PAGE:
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Study Guide and Commentary

ACIM® Text, Chapter 7, Section VII

The Totality of the Kingdom

Legend:
blue text = Material from ACIM 3rd edition (FIP)
bold blue text = words emphasized in all caps in Urtext
red text = alternate or omitted material from the Urtext
light blue text = editorial comments
strikethrough blue text = Not in Urtext, in FIP edition

Overview

Notes: In reading the second half of Chapter 7 you will notice many passages that refer to the themes so clearly stated in Chapter 6: "I cannot be attacked. Attack cannot be justified. I am responsible for what I believe." These references are not the major theme of this chapter, but they comprise a steady, running undercurrent. There is another theme that seems to be central to Chapter 7; it continues to be repeated in many forms. That theme is that healing comes through seeing your own wholeness, and seeing your wholeness comes by seeing the wholeness of others. Chapter 7 makes extension an irreplaceable part of finding your way home. If you do not extend healing, you will project guilt and attack. The emphasis of Section VII, "The Totality of the Kingdom," is on the collaborative and universal nature of salvation; it applies to everyone and everything. As it says in Chapter 19, speaking of you and your brother, "…you and he will raise your eyes in faith together, or not at all" (T–19.IV(D).12:8).

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1.  1Whenever you deny a blessing to a brother you will feel deprived, because denial is as total as love. 2It is as impossible to deny part of the Sonship as it is to love it in part. 3Nor is it possible to love it totally at times. 4You cannot be totally committed sometimes. [Remember a very early lesson,—"never underestimate the power of denial".] 5Denial has no power in itself, but you can give it the power of your mind, whose power is without limit [of any kind]. 6If you use it to deny reality, reality is gone for you. 7Reality cannot be partly appreciated. 8That is why denying any part of it means you have lost the awareness of all of it. [Ur: That is the negative side of the law as it operates in this world.] 9Yet denial is a defense, and so it is as capable of being used positively as well as negatively [used positively as it is of being used destructively]. 10Used negatively it will be destructive, because it will be used for attack. 11But in the service of the Holy Spirit, it can help you recognize part of reality, and thus appreciate all of it [But in the service of the Holy Spirit, the law becomes as beneficent as all of the laws of God. Stated positively, the law requires you only to recognize part of reality to appreciate all of it]. 12Mind [a decision of the mind] is too powerful to be subject to exclusion. 13You will never be able to exclude yourself from your thoughts [from what you project].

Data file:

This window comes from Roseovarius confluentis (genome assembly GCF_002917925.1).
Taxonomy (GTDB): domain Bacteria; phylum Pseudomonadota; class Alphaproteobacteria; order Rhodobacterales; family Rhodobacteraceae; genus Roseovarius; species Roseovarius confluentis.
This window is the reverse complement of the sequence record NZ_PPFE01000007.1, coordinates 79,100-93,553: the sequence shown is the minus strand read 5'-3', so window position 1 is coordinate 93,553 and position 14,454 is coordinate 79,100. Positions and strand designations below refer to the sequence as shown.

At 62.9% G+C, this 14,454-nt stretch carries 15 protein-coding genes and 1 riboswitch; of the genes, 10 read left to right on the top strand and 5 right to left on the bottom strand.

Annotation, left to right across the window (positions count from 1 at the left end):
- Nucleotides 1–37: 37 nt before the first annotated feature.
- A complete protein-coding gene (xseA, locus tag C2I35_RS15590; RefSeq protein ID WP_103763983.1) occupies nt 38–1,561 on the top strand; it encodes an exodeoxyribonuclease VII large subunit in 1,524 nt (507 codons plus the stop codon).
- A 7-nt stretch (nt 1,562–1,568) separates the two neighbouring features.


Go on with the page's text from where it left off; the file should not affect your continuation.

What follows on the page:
• Study Question •

1.     The Course often speaks of what is real. Why do we so often fail to experience reality as the Course describes it (1:5–8), and what does this have to do with appreciating the entire Sonship?

I have never read another book, or followed another spiritual teaching that emphasized the inter-relatedness of all persons quite so graphically as the Course does. This section shows that emphasis. If I fail to offer a blessing to my brother, I am the one who will end up feeling deprived (1:1). In the Bible, Jesus said, "…whatever you did for one of the least of these brothers of mine, you did for me" (Matthew 25:40, NIV). In the Course, he stated the same principle with an addition, that we are doing it for ourselves as well as for Jesus and our brother: "When you offer a miracle to any of my brothers, you do it to yourself and me" (T‑1.III.1:2). In this section, he is giving the reverse side of the coin: Withhold a blessing from a brother and you are withholding it from yourself.

This is so because denial is as far-reaching in its effects as is love (1:1). The rest of the paragraph really explains what that statement means. You cannot deny just one part of the Sonship any more than you can love only one part of it (1:2). You cannot exclude a brother from the Kingdom of God in your mind without excluding everyone, including yourself. Perhaps you think that you do love the whole Sonship, but that your love comes and goes with time. You love the Sonship sometimes, and at other times your love falters. That isn't possible either, says the Course (1:3). Total commitment means total commitment, and that means commitment in all time as well as to all the Sonship (1:4).

What gives denial its apparent power is not anything inherent in denial; it is the power of our minds (1:5). The mind is so powerful that we can make reality itself seemingly disappear! Reality, of course, cannot cease to be, but for us, whatever we deny does not seem to exist; the mind is that powerful (1:6).